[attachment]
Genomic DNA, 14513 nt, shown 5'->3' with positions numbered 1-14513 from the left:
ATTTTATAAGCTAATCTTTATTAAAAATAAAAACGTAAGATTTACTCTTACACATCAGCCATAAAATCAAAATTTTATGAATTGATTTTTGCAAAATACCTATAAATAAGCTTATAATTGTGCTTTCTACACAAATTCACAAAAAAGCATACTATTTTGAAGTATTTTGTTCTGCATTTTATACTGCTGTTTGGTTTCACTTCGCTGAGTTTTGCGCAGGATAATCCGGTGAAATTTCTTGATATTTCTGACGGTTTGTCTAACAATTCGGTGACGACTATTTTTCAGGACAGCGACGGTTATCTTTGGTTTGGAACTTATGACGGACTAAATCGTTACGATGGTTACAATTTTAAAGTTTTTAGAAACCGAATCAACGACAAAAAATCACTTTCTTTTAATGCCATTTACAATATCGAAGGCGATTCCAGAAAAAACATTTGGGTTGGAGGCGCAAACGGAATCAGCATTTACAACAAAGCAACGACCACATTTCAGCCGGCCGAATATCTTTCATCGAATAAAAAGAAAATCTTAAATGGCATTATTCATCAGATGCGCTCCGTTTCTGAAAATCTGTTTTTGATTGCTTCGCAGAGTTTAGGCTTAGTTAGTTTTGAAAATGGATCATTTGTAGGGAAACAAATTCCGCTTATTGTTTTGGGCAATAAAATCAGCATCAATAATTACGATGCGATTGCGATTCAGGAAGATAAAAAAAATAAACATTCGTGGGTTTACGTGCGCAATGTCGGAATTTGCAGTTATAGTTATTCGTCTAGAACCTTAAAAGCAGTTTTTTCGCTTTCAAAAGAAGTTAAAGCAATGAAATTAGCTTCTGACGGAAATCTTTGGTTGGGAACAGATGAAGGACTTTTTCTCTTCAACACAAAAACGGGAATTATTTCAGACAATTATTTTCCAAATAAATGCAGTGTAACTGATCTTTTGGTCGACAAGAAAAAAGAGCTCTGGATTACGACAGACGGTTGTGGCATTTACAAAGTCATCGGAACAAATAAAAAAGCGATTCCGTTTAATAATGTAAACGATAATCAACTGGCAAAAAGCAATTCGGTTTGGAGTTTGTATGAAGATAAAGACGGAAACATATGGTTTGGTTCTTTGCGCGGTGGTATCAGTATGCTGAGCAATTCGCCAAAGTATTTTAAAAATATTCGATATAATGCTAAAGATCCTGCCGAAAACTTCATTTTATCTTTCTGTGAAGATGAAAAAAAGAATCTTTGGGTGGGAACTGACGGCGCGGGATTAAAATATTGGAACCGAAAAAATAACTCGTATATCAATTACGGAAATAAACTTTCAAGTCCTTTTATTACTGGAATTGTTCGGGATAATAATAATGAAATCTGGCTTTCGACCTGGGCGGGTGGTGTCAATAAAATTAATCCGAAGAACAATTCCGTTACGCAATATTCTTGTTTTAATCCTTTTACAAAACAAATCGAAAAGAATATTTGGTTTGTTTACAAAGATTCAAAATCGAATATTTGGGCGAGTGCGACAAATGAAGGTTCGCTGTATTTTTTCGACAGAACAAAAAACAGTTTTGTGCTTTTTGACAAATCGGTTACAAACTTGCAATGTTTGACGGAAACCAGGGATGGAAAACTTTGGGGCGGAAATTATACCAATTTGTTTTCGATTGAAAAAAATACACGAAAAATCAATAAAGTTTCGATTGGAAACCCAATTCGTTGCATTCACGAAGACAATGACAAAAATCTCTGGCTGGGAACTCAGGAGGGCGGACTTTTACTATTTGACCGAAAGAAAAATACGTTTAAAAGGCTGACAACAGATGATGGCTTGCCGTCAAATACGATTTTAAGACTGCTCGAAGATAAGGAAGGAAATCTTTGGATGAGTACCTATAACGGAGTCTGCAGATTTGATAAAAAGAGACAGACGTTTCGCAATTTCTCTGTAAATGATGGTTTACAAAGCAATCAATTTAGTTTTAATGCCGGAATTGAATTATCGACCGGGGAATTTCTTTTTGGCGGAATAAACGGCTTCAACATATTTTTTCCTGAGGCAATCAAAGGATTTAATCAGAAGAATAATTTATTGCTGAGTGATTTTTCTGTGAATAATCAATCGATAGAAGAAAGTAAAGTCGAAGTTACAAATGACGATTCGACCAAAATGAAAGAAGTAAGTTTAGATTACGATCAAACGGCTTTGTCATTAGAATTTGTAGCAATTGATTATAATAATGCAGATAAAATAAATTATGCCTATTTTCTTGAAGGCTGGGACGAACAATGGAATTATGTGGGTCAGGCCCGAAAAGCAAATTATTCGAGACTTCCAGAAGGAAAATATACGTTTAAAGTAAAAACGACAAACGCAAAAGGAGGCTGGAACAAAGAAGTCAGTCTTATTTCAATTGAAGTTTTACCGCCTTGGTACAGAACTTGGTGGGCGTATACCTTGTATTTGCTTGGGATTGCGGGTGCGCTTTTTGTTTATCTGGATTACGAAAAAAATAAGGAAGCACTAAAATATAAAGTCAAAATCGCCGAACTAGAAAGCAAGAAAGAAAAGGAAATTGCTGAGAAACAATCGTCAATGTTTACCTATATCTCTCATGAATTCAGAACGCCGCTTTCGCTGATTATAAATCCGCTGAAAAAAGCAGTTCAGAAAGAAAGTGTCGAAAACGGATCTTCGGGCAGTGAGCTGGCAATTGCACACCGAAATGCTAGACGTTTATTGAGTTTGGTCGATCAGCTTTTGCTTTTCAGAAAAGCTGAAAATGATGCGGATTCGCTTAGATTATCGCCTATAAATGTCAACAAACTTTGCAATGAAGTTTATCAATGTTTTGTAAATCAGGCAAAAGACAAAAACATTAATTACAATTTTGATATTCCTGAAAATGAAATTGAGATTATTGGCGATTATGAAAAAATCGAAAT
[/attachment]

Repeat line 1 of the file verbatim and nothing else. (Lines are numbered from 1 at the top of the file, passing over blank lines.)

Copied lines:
Genomic DNA, 14513 nt, shown 5'->3' with positions numbered 1-14513 from the left: